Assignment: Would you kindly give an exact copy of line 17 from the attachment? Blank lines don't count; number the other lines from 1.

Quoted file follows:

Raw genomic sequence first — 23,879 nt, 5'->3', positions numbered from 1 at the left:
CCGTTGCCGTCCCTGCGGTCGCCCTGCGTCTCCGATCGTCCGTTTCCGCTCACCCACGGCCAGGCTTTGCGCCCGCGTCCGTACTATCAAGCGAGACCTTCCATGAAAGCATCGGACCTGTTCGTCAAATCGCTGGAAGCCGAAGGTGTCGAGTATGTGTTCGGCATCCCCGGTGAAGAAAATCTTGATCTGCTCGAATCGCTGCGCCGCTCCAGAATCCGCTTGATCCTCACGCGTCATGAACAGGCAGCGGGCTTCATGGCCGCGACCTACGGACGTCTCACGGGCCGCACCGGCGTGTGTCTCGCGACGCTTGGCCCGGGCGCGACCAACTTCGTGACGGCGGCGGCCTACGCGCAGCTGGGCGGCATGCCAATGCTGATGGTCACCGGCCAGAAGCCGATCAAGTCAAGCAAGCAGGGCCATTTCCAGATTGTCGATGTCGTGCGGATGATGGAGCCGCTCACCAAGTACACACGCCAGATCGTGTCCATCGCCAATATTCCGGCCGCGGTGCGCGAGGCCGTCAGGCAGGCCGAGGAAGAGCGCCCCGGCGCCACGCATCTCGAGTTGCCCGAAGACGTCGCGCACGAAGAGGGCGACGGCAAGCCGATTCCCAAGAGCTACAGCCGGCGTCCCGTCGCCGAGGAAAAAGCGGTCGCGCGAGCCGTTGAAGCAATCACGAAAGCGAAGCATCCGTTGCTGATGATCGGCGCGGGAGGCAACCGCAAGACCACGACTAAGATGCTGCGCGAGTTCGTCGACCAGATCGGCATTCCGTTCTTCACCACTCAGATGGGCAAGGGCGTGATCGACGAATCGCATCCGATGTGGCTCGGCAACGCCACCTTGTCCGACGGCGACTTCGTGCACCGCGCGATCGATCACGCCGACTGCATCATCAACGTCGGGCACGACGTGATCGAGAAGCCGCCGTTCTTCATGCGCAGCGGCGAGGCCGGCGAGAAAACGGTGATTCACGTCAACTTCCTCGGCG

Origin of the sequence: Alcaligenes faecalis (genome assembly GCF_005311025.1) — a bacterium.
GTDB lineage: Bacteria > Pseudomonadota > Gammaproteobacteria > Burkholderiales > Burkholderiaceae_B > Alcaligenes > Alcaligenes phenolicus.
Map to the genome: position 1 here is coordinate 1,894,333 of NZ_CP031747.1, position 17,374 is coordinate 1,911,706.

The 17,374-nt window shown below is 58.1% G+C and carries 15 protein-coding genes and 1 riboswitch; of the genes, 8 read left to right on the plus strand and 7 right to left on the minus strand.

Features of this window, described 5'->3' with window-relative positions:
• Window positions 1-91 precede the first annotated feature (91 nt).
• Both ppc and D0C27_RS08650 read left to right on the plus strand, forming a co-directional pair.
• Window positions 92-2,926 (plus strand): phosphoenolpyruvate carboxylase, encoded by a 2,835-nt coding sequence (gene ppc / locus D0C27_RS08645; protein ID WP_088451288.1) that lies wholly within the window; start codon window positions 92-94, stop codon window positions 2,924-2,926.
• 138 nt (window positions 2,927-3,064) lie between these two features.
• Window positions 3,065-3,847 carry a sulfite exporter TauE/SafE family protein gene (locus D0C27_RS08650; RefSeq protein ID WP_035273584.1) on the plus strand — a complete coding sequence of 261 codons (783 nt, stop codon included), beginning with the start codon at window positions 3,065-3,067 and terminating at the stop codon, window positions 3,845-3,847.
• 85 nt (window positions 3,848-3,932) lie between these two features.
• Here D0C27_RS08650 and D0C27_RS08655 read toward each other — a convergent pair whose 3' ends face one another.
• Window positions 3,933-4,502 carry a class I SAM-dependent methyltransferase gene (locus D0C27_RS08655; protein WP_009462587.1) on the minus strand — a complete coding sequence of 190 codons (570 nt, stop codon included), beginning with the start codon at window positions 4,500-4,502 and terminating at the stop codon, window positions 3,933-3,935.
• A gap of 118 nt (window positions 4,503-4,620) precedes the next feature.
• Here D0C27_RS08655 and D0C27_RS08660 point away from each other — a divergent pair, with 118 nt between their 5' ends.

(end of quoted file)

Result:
• Here D0C27_RS08655 and D0C27_RS08660 point away from each other — a divergent pair, with 118 nt between their 5' ends.